So, you are not entirely satisfied with your blood glucose control and you don’t want to take another medication. You have heard that Gymnema sylvestre can lower blood glucose and are considering trying it. You have now entered the world of complementary medicine.
Complementary medicine refers to any medical therapy that falls outside the bounds of conventional medicine as it is practiced by licensed health care providers.
A myriad of things fall under this heading, from acupuncture to herbal supplements. Today’s blog looks at the world of herbal supplements, sometimes called botanicals, and previews some safety concerns, what to look for in a product if you decide to take one and where to get more information. In part 2, we’ll review three botanicals used for blood glucose control.
People perceive herbal supplements as natural and therefore not harmful. But as they say, not all that glitters is gold nor all that’s natural safe. Many herbal supplements have side effects as dangerous as or more dangerous than many commercial drugs. For example, comfrey and kava can cause liver damage. Or supplements that are safe for adults may not be for children; two supplements used for diabetes, fenugreek and bitter melon, are not recommended for children.
Herbal supplements are not in the same class as drugs and are not regulated as drugs. The U.S. Food and Drug Administration (FDA) has oversight over dietary supplements and views them as foods.
The FDA has established quality standards for identity, purity, strength, and composition of dietary supplements, but is not directly checking that what is written on the label is in the bottle for every supplement. Many reviews have shown that not all supplements contain the amount of product indicated on the label. This makes it very important to buy from a reputable manufacturer.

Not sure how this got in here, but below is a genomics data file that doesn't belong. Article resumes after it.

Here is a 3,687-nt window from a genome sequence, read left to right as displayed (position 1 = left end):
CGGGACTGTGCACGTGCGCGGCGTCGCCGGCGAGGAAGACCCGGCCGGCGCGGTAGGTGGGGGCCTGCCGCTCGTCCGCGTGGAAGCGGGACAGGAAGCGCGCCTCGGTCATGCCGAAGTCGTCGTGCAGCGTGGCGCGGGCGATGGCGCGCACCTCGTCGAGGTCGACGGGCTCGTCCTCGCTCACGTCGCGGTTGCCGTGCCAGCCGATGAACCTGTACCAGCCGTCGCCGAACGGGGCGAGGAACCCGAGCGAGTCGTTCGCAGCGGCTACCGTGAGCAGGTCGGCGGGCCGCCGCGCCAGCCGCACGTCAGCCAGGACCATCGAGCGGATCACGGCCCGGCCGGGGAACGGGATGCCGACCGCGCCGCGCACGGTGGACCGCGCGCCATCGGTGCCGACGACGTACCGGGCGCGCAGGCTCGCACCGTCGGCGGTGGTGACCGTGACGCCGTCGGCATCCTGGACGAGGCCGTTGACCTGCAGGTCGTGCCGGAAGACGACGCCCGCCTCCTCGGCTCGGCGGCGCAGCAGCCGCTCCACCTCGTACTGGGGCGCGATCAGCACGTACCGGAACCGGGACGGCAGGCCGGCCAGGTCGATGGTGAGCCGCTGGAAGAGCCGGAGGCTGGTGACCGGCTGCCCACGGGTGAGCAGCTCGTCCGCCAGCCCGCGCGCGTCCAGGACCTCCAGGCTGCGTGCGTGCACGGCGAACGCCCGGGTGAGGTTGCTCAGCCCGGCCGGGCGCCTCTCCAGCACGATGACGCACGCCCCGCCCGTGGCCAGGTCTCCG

No herbal supplement can cure a disease.
There are no double-blind, controlled clinical trials in the United States that have found herbal supplements can replace standard diabetes medications in achieving glycemic control.
This is not to say some of these supplements don’t have an effect on blood glucose levels. Manufacturers of herbal supplements are not allowed to make disease treatment claims for their products. Instead, similar to what you may find on food labels, you will find structure/function claims on botanicals. For example, a supplement may say it helps maintain blood glucose levels but not that it is a treatment for diabetes.
Be cautious about taking herbal supplements if you take the following types of drugs.
- Drugs to treat depression, anxiety or other psychiatric problems
- Anti-seizure drugs
- Blood thinners
- Blood pressure medicine
- Heart medicine
- Drugs to treat diabetes
- Cancer drugs
Before you decide to take a supplement:
- Know what you are taking, and why you are taking it.
- Know the best dose of the supplement for your condition.
- Know the best form of the supplement to take—many supplements are made from more than one source (for example, the product may be processed from the bark, leaves and fruits but only the leaves have shown effectiveness).
- Talk to your health care provider before taking any supplement—herbals can interact with Western medications.
If you decide to take one:
- Continue to take your prescribed medications—herbal supplements are not intended to fully treat any disease.
- Stop taking herbal supplements at least two weeks before surgery, as they can interfere with anesthesia and contribute to bleeding.
- Buy supplements from a reputable vendor–one that displays the United States Pharmacopeia (USP) or NSF International seal. These seals indicate that the product contents are truthfully described on the label.
Where to go for more information:
- USDA Food and Nutrition Information Center http://fnic.nal.usda.gov/nal_display/index.php?info_center=4&tax_level=1&tax_subject=274
- Medline Plus for Herbal Medicine http://www.nlm.nih.gov/medlineplus/herbalmedicine.html
- U.S. Pharmacopeia http://www.usp.org/
- ConsumerLabs.com http://www.consumerlab.com/